The other two brand-new UK startups, KalVista Pharmaceuticals and Mission Therapeutics, are detailed below in our roundup. There were venture fundings in other parts of the world, too: Ardelyx in California, highlighted below, Affinium Pharmaceuticals in Texas and Toronto, and Spinifex Pharmaceuticals down under.
Alas, we can only choose four. As experienced globetrotters, we know the importance of traveling light. Take just the essentials: Pepto-Bismol, a featherweight rain slicker, a hidden wad of $20 bills to bribe the border guards, and of course...
Mission Therapeutics: Spun out of labs at the University of Cambridge, Mission's ubiquitin-based research is still in early days, prompting acting CEO Niall Martin to call the £6 million ($10 million) Series A funding "a bold move by our investors to take on a company like ours." Announced Aug. 25, the round was led by Sofinnova Partners and included corporate venture from GlaxoSmithKline's SROne and the Roche Venture Fund, as well as £1.3 million from Imperial Innovations. It's Imperial's first bet on a Cambridge spin-out and more evidence, along with the Autifony deal described above, that its new mandate to invest beyond the alumni of Imperial College is no window dressing. Mission is focused on cancer, but beyond that, it's too early to talk about indications of interest. They're quite specific about their targets, however: ubiquitin enzymes E2, E3 and de-ubiquitylating enzymes (DUBs) involved in the DNA Damage Repair (DDR) signaling pathway, which cells use to monitor their genomes for damage. The Series A funds should last two-and-a-half to three years, according to Martin, enough to get the new company to, or close to, pre-clinical validation with one or two of its main target/protein areas. Mission joins start-ups such as CellCentric and ProGenra in the race to target the ubiquitin pathway. -- Melanie Senior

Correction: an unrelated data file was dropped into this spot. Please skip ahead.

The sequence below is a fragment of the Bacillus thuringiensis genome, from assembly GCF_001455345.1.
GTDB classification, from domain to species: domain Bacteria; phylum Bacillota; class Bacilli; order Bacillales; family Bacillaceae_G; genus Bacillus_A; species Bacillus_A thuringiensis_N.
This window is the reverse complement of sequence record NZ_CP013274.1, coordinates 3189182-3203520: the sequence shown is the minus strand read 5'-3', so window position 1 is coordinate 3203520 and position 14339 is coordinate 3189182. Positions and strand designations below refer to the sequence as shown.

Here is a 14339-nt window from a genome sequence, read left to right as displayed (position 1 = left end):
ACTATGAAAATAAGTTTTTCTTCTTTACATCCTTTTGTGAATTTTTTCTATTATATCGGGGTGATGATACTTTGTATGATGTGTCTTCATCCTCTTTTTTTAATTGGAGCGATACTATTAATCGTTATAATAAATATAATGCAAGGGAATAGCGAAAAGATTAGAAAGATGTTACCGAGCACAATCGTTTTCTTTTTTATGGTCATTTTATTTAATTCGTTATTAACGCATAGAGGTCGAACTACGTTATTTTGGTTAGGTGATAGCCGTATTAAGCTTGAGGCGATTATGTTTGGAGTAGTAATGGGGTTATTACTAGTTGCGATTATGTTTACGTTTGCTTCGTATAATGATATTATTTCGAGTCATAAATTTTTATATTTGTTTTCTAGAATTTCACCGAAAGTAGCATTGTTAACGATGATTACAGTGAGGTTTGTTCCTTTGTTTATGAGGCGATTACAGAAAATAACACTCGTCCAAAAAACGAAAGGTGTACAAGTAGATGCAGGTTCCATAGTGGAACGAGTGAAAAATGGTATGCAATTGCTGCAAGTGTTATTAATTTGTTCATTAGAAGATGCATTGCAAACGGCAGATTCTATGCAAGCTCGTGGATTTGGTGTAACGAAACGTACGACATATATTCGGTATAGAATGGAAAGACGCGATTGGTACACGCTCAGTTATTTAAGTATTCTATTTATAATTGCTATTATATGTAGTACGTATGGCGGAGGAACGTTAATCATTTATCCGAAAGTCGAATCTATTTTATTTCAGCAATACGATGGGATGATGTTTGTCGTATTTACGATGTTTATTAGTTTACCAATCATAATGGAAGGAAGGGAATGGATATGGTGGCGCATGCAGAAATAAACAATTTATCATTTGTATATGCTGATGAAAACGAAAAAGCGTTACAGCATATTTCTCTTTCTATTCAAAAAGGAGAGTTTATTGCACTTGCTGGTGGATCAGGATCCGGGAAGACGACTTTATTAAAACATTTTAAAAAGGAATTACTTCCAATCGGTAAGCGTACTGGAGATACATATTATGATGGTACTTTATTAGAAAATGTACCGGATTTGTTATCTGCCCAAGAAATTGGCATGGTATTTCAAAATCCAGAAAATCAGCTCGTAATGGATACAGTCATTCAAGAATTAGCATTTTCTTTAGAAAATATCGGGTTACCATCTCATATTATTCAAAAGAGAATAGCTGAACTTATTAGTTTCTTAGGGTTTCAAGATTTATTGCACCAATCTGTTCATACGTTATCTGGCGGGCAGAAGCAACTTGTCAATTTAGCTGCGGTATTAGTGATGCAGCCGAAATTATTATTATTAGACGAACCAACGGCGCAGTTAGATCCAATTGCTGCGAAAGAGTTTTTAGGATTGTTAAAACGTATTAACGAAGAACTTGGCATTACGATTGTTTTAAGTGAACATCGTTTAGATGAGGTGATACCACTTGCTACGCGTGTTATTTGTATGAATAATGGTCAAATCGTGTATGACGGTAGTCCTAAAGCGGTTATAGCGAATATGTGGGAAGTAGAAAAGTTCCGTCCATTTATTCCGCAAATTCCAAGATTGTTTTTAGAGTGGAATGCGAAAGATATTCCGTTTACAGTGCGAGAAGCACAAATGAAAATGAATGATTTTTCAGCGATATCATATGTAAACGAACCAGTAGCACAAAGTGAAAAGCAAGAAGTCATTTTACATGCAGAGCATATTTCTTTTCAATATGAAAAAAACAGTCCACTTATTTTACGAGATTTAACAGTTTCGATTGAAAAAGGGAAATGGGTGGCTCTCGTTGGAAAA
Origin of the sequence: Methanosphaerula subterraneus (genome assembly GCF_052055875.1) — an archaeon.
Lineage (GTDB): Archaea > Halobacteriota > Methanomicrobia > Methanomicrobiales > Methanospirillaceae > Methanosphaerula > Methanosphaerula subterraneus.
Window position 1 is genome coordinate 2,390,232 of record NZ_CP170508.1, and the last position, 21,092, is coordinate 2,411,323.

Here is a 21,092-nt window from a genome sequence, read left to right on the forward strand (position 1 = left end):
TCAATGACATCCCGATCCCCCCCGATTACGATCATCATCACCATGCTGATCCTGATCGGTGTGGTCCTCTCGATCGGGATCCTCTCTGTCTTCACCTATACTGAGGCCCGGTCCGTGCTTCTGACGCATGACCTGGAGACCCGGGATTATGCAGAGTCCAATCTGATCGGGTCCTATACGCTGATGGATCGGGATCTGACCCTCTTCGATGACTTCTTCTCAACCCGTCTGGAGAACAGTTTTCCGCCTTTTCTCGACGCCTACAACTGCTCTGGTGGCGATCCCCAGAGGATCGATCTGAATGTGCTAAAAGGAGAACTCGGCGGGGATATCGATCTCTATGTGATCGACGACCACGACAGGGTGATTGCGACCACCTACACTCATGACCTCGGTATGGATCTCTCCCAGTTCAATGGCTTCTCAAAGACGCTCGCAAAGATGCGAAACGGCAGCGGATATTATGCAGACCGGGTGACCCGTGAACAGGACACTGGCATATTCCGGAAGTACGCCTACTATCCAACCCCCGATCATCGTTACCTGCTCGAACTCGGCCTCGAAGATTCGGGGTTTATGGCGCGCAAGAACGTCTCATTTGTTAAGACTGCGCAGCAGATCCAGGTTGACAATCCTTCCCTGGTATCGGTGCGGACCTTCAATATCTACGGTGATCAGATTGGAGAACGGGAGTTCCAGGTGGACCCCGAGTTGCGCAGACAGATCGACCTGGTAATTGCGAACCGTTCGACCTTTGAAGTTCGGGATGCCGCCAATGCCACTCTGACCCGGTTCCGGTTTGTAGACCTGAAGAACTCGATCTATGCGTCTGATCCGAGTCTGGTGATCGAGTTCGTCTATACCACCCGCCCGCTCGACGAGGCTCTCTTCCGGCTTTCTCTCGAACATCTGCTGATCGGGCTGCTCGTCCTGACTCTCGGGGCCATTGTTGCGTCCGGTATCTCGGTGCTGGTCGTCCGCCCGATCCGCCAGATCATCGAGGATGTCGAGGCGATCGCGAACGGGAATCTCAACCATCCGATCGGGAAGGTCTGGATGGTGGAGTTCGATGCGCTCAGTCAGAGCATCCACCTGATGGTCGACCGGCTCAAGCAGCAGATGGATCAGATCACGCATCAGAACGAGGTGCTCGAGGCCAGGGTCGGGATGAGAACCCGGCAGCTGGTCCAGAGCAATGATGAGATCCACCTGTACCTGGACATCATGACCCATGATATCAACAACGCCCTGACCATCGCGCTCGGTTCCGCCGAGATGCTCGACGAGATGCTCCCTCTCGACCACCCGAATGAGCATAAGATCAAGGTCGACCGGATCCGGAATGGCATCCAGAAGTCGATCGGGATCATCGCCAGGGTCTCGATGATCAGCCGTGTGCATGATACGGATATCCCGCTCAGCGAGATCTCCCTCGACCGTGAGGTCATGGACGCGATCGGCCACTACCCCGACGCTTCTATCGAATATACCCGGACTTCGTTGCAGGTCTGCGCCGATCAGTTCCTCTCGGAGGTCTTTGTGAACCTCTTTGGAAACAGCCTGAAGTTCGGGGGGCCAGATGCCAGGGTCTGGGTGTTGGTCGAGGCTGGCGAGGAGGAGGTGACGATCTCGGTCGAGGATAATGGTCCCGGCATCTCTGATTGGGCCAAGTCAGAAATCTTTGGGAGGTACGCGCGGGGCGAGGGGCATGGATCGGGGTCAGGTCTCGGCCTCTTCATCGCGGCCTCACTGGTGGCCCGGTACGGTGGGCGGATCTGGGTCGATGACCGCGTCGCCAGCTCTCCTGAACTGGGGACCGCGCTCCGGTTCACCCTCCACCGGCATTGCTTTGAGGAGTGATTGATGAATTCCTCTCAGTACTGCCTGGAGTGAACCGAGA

KalVista Pharmaceuticals: Big Pharma isn't the only storehouse of compounds worth mining as sources for new companies. To create KalVista, SV Life Sciences and Novo A/S have spun out a basket of potential eye disease treatments from a small specialty shop in their portfolios. Each investor has put £4 million into KalVista, which now holds small molecule kallikrein inhibitors targeting the eye disease diabetic macular edema (DME). KalVista got the assets from Vantia Therapeutics, a urology specialty firm that itself was spun out of Ferring Pharmaceuticals in 2008. Crockett says KalVista's compounds could be useful for DME patients who don't respond to Roche/Genentech's Lucentis (ranibizumab), especially if the firm is ultimately successful developing an oral formulation. For now, though, it's pushing an injectable that could reach the clinic by the end of 2012. DME is becoming a competitive space, and KalVista will likely need some differentiation. Through its acquisition of Fovea Pharmaceuticals in 2009, Sanofi is working on both a plasma kallikrein inhibitor for retinal-vein-occlusion induced macular edema and a DME-specific compound. For a therapeutic area nearly abandoned by Big Pharma in the previous decade, eye disease is driving a lot of deal flow. SV Life Sciences wants to do with KalVista what it did with Swiss biotech ESBATech, reorganizing it around ophthalmology and selling it to Alcon in 2009 for up to $590 million, with the non-ophtho assets spun out into yet another newco, Delenex Therapeutics. -- M.S.